TALLAHASSEE — The Florida Supreme
Court recently used concurrent-cause doctrine, rather than the
efficient proximate-cause doctrine, in determining the coverage of an
all-risk property-insurance policy.
The court ruled
in favor of the policyholder and came to its decision in the case
Sebo v. American Home Assurance Co. Inc..
The plaintiff, John
Sebo, wanted a review of the determination by the 2nd District Court
of Appeals that sided with the insurer, American Home Assurance Co.
Inc. The court denied coverage to Sebo on his $8 million homeowner's
The Sebo case concerned a private, high-ticket
residence in Naples, Florida. The property first experienced water
damage during rainstorms that were caused by construction defects.
Then, in 2005, Hurricane Wilma hit, and more property and wind damage
The water damage because of defects was denied by
the homeowner's insurance policy. The homeowner decided to file suit
against their insurer.
“The insurer relied on exclusionary
language in the insured’s policy,” Perry Goodman, an attorney
with Lewis Brisbois Bisgaard and Smith LLP, told The Florida
Record. “However, the court determined if you have independent
perils and one is covered and the other is excluded, they converge to
cause a single loss. The policy must then provide coverage under the
concurrent-cause doctrine, and this is what the court applied.”
Florida Supreme Court upheld
a ruling that was previously adopted in Wallach v. Rosenberg, a case
heard in 1988, which stated if one cause is not the efficient cause
among multiple causes, the two causes must be deemed equal.
basically what the case found,” Goodman said. “And that is where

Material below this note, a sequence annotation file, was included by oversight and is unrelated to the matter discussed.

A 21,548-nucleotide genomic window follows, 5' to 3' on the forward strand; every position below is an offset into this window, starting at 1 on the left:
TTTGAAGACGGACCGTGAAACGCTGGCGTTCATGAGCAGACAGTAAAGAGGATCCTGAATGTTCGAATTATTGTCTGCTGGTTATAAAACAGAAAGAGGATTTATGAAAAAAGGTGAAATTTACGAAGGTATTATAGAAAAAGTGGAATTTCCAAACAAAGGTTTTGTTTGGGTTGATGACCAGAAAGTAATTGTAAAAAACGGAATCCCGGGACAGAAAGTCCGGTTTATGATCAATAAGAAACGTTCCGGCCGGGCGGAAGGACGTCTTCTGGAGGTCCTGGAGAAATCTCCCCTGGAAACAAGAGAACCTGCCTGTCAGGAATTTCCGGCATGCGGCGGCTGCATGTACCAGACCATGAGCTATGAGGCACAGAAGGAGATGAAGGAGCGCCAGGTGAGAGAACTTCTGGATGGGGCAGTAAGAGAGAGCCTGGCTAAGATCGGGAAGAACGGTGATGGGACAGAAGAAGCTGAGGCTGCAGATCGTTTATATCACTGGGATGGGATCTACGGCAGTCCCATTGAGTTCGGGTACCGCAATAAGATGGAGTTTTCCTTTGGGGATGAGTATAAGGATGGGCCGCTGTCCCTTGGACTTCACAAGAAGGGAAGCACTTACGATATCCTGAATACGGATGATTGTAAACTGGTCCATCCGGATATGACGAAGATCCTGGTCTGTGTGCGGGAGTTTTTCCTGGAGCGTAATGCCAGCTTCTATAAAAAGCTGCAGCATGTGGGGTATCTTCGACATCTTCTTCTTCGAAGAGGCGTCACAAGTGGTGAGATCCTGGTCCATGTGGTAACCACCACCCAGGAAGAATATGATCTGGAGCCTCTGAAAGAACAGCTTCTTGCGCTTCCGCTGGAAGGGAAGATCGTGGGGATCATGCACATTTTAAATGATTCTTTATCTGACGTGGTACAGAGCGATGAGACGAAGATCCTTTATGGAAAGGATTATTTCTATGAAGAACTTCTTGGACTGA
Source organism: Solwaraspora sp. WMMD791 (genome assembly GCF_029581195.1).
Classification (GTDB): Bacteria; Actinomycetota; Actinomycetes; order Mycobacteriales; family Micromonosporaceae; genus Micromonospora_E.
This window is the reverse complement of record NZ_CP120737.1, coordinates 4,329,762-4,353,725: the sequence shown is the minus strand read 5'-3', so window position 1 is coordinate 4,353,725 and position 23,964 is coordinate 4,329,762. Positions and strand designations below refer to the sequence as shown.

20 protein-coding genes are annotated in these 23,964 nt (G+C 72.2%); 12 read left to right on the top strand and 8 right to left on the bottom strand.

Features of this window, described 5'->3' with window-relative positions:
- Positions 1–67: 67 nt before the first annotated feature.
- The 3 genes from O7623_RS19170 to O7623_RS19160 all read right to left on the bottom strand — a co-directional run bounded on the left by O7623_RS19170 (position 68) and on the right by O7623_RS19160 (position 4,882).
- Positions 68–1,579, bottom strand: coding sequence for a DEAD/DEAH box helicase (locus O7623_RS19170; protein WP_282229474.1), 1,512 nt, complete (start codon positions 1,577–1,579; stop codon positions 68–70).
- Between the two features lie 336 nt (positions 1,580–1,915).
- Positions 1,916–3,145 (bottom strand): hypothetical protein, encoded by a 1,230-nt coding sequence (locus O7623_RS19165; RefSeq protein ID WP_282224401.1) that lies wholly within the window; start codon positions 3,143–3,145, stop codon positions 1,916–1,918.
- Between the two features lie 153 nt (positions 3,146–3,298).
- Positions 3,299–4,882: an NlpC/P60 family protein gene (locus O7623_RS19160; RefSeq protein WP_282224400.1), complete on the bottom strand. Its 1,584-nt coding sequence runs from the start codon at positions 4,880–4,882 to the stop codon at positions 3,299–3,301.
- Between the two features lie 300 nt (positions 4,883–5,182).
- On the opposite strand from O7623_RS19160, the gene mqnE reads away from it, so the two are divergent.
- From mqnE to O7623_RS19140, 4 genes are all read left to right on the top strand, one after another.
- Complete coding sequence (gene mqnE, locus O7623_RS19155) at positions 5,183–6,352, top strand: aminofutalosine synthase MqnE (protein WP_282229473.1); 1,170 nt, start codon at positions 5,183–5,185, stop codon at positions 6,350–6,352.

the concurrent-cause doctrine comes into play.”
concurrent-cause doctrine is used when there are two combined
defects, or multiple causes, causing a single peril. If one peril is
covered under a homeowner’s insurance policy, the other must be
covered, as well.
The court determined that the
efficient-proximate cause could not be used in the Sebo case. It was
decided that, when defects in the structure of the home and hurricane
damage converge, the main reason for the cause of damage could not be
found. Therefore, the efficient-proximate cause could not be
“The concurrent-cause doctrine, rather than the
efficient-proximate cause, was the appropriate method in this
determination,” Goodman said. “Because the causes were
concurrent, the loss must be covered.”
The Florida Supreme Court
found indisputable evidence that Sebo’s homeowner's insurance
policy included both structural defects caused by rainwater damage
and hurricane-wind damage combined to cause property
Therefore, the efficient proximate-cause doctrine could
not be used and the concurrent-cause doctrine came into play.
could change the way insurance companies look at the language of a
policy,” Goodman said.
Originally, the insurer paid only $50,000
in mold damage through the homeowner's multiple risk policy. In the
end, the home could not be repaired and was demolished.